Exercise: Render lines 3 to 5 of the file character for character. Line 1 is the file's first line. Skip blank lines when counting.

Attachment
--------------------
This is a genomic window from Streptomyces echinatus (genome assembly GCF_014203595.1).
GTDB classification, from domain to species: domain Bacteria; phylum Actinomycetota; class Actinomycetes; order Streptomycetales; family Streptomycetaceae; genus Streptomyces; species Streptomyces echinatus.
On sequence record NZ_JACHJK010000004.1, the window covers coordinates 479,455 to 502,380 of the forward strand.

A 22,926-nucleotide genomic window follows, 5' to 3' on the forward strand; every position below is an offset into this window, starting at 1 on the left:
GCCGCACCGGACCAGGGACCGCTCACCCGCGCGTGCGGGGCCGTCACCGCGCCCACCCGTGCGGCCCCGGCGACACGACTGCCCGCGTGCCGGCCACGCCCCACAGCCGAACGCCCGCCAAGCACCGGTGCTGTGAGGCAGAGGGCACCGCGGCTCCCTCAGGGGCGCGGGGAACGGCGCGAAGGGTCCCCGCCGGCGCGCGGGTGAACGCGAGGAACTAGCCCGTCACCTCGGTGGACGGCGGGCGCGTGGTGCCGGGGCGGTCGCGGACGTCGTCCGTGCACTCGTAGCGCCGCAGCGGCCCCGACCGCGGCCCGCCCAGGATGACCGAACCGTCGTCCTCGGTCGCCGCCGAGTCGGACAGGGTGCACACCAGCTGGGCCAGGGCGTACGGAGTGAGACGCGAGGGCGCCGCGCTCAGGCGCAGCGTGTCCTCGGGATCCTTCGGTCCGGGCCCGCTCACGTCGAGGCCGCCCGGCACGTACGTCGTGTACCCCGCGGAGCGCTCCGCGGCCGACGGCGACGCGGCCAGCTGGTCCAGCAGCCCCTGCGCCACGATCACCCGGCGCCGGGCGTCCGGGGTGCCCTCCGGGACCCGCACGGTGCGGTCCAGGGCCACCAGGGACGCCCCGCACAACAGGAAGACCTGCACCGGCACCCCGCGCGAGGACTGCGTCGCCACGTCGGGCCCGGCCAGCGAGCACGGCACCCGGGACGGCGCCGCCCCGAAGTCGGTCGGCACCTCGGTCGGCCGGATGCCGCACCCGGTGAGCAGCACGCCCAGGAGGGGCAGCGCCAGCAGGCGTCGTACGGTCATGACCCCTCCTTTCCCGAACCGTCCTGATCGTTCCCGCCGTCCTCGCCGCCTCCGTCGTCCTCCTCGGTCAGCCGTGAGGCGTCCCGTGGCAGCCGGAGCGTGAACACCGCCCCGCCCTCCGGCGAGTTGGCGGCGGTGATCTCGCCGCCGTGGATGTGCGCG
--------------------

On sequence record NZ_JACHJK010000004.1, the window covers coordinates 479,455 to 502,380 of the forward strand.

A 22,926-nucleotide genomic window follows, 5' to 3' on the forward strand; every position below is an offset into this window, starting at 1 on the left:
GCCGCACCGGACCAGGGACCGCTCACCCGCGCGTGCGGGGCCGTCACCGCGCCCACCCGTGCGGCCCCGGCGACACGACTGCCCGCGTGCCGGCCACGCCCCACAGCCGAACGCCCGCCAAGCACCGGTGCTGTGAGGCAGAGGGCACCGCGGCTCCCTCAGGGGCGCGGGGAACGGCGCGAAGGGTCCCCGCCGGCGCGCGGGTGAACGCGAGGAACTAGCCCGTCACCTCGGTGGACGGCGGGCGCGTGGTGCCGGGGCGGTCGCGGACGTCGTCCGTGCACTCGTAGCGCCGCAGCGGCCCCGACCGCGGCCCGCCCAGGATGACCGAACCGTCGTCCTCGGTCGCCGCCGAGTCGGACAGGGTGCACACCAGCTGGGCCAGGGCGTACGGAGTGAGACGCGAGGGCGCCGCGCTCAGGCGCAGCGTGTCCTCGGGATCCTTCGGTCCGGGCCCGCTCACGTCGAGGCCGCCCGGCACGTACGTCGTGTACCCCGCGGAGCGCTCCGCGGCCGACGGCGACGCGGCCAGCTGGTCCAGCAGCCCCTGCGCCACGATCACCCGGCGCCGGGCGTCCGGGGTGCCCTCCGGGACCCGCACGGTGCGGTCCAGGGCCACCAGGGACGCCCCGCACAACAGGAAGACCTGCACCGGCACCCCGCGCGAGGACTGCGTCGCCACGTCGGGCCCGGCCAGCGAGCACGGCACCCGGGACGGCGCCGCCCCGAAGTCGGTCGGCACCTCGGTCGGCCGGATGCCGCACCCGGTGAGCAGCACGCCCAGGAGGGGCAGCGCCAGCAGGCGTCGTACGGTCATGACCCCTCCTTTCCCGAACCGTCCTGATCGTTCCCGCCGTCCTCGCCGCCTCCGTCGTCCTCCTCGGTCAGCCGTGAGGCGTCCCGTGGCAGCCGGAGCGTGAACACCGCCCCGCCCTCCGGCGAGTTGGCGGCGGTGATCTCGCCGCCGTGGATGTGCGCG